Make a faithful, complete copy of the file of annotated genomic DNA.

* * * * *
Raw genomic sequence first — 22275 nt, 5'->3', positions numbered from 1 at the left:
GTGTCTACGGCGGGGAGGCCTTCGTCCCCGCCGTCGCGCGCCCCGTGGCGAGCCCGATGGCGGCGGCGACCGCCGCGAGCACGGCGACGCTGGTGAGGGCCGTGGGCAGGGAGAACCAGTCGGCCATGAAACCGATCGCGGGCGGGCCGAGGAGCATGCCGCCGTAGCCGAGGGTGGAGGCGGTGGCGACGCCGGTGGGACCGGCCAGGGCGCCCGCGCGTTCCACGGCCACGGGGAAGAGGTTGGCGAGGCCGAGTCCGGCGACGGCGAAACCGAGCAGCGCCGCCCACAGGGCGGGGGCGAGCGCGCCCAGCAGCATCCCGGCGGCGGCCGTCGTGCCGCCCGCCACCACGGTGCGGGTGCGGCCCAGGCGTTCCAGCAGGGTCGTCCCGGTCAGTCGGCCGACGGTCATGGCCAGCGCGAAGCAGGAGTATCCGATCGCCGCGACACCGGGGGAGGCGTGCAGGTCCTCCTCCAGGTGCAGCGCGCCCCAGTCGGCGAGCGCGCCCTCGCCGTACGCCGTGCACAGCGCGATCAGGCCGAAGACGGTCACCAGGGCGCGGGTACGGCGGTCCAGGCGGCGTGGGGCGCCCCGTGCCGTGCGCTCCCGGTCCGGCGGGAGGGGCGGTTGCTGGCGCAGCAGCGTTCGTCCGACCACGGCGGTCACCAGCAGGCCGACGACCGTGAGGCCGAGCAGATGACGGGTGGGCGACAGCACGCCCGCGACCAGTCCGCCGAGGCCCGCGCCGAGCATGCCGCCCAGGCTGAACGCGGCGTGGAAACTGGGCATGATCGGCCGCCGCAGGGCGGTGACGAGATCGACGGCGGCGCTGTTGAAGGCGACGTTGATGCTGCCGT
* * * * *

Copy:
Raw genomic sequence first — 22275 nt, 5'->3', positions numbered from 1 at the left:
GTGTCTACGGCGGGGAGGCCTTCGTCCCCGCCGTCGCGCGCCCCGTGGCGAGCCCGATGGCGGCGGCGACCGCCGCGAGCACGGCGACGCTGGTGAGGGCCGTGGGCAGGGAGAACCAGTCGGCCATGAAACCGATCGCGGGCGGGCCGAGGAGCATGCCGCCGTAGCCGAGGGTGGAGGCGGTGGCGACGCCGGTGGGACCGGCCAGGGCGCCCGCGCGTTCCACGGCCACGGGGAAGAGGTTGGCGAGGCCGAGTCCGGCGACGGCGAAACCGAGCAGCGCCGCCCACAGGGCGGGGGCGAGCGCGCCCAGCAGCATCCCGGCGGCGGCCGTCGTGCCGCCCGCCACCACGGTGCGGGTGCGGCCCAGGCGTTCCAGCAGGGTCGTCCCGGTCAGTCGGCCGACGGTCATGGCCAGCGCGAAGCAGGAGTATCCGATCGCCGCGACACCGGGGGAGGCGTGCAGGTCCTCCTCCAGGTGCAGCGCGCCCCAGTCGGCGAGCGCGCCCTCGCCGTACGCCGTGCACAGCGCGATCAGGCCGAAGACGGTCACCAGGGCGCGGGTACGGCGGTCCAGGCGGCGTGGGGCGCCCCGTGCCGTGCGCTCCCGGTCCGGCGGGAGGGGCGGTTGCTGGCGCAGCAGCGTTCGTCCGACCACGGCGGTCACCAGCAGGCCGACGACCGTGAGGCCGAGCAGATGACGGGTGGGCGACAGCACGCCCGCGACCAGTCCGCCGAGGCCCGCGCCGAGCATGCCGCCCAGGCTGAACGCGGCGTGGAAACTGGGCATGATCGGCCGCCGCAGGGCGGTGACGAGATCGACGGCGGCGCTGTTGAAGGCGACGTTGATGCTGCCGT